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amamblog:

Now you see it…: Immediately following Commencement/Reunion Weekend, the exhibition Religion, Ritual and Performance in Modern and Contemporary Art closed and we began preparing the gallery for next year’s show Modern and Contemporary Realisms. Our wonderful “scribble” drawing by Sol LeWitt has now been covered over by a temporary wall in preparation for that installation.The wall drawing was created by LeWitt specifically for the museum’s Ellen Johnson Gallery as part of a 2007 exhibition, Sol LeWitt at the AMAM, which featured other works by LeWitt from the AMAM collection, along with loans from the LeWitt Collection. When LeWitt died at the age of seventy-eight, shortly after the exhibition opened, it became a memorial to the artist and his legacy. The “scribble” drawing, which measures twenty-two feet high, was a gift from the artist and among the very last of his wall drawings. LeWitt gave instructions to teams of people - in Oberlin’s case, members of his studio, Oberlin students, community members, and students from other colleges - for such drawings, which took weeks to execute, always giving the teams “wiggle room” and insisting that their input made a vital contribution to the final artwork.
To see images from the original installation and read more about how it was created, you can visit an earlier blog post here.
Image:Sol LeWitt (American, 1928–2007)Wall Drawing #1222 (Scribbles: Curved Horizontal Bands), 2007Black graphite pencil Gift of the Artist, AMAM 2007.5

amamblog:

Now you see it…: Immediately following Commencement/Reunion Weekend, the exhibition Religion, Ritual and Performance in Modern and Contemporary Art closed and we began preparing the gallery for next year’s show Modern and Contemporary RealismsOur wonderful “scribble” drawing by Sol LeWitt has now been covered over by a temporary wall in preparation for that installation.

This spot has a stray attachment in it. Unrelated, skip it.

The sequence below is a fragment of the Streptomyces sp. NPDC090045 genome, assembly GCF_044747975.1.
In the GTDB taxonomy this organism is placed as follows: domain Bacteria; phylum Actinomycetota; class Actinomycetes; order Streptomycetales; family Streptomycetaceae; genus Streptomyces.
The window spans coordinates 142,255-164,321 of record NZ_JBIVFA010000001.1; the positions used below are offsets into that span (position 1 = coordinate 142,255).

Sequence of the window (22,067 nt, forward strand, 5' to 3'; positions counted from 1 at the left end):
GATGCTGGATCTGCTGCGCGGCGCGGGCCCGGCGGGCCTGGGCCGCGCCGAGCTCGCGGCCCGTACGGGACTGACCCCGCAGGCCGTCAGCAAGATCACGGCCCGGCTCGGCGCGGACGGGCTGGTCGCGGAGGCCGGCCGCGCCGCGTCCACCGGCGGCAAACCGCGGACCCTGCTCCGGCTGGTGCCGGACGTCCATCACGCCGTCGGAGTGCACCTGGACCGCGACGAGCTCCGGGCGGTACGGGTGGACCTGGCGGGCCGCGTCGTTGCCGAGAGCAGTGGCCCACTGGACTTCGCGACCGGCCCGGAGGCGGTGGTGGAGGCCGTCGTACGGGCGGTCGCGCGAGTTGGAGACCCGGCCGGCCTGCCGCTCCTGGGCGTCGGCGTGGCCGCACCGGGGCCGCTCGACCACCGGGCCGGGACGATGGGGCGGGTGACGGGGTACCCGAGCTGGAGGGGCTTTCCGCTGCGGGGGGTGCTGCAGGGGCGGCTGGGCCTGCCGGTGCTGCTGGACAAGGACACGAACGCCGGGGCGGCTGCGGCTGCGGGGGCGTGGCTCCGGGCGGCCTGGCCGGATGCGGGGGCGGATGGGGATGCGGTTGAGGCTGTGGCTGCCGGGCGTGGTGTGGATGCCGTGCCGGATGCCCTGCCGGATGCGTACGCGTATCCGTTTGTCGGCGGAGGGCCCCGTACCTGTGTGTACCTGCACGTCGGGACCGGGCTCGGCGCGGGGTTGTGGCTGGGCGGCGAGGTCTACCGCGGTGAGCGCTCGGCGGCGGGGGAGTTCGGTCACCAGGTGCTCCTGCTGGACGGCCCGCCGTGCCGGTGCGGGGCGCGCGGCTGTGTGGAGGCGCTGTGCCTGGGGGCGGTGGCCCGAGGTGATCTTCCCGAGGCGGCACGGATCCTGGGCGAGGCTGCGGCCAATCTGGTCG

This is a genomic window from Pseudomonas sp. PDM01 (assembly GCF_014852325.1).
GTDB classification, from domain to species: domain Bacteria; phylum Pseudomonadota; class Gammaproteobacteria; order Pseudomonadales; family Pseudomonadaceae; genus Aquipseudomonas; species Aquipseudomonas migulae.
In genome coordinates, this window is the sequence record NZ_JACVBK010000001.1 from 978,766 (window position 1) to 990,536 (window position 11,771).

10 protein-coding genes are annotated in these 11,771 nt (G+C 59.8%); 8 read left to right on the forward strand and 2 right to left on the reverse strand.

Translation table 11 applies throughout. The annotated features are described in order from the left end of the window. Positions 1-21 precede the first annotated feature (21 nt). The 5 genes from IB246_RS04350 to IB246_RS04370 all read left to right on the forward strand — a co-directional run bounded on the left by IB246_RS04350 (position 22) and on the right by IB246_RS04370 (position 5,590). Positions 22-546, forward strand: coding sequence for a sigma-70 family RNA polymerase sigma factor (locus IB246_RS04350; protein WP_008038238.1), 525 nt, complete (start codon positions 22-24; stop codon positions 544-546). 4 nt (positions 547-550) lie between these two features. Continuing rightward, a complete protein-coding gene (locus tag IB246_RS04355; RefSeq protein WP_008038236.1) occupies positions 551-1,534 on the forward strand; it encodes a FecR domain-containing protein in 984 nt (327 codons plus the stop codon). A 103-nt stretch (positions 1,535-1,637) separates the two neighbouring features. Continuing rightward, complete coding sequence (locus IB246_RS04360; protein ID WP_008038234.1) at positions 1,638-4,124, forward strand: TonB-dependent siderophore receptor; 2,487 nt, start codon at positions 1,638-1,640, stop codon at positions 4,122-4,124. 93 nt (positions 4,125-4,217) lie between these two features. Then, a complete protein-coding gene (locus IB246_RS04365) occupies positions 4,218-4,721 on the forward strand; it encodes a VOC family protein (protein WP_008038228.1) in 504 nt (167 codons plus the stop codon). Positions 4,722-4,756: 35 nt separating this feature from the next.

The wall drawing was created by LeWitt specifically for the museum’s Ellen Johnson Gallery as part of a 2007 exhibition, Sol LeWitt at the AMAM, which featured other works by LeWitt from the AMAM collection, along with loans from the LeWitt Collection. When LeWitt died at the age of seventy-eight, shortly after the exhibition opened, it became a memorial to the artist and his legacy. The “scribble” drawing, which measures twenty-two feet high, was a gift from the artist and among the very last of his wall drawings. LeWitt gave instructions to teams of people - in Oberlin’s case, members of his studio, Oberlin students, community members, and students from other colleges - for such drawings, which took weeks to execute, always giving the teams “wiggle room” and insisting that their input made a vital contribution to the final artwork.

To see images from the original installation and read more about how it was created, you can visit an earlier blog post here.

Image:
Sol LeWitt (American, 1928–2007)
Wall Drawing #1222 (Scribbles: Curved Horizontal Bands), 2007
Black graphite pencil 
Gift of the Artist, AMAM 2007.5

Filed under oberlin oberlin college art museum art museum amam Allen Memorial Art Museum sol lewitt installation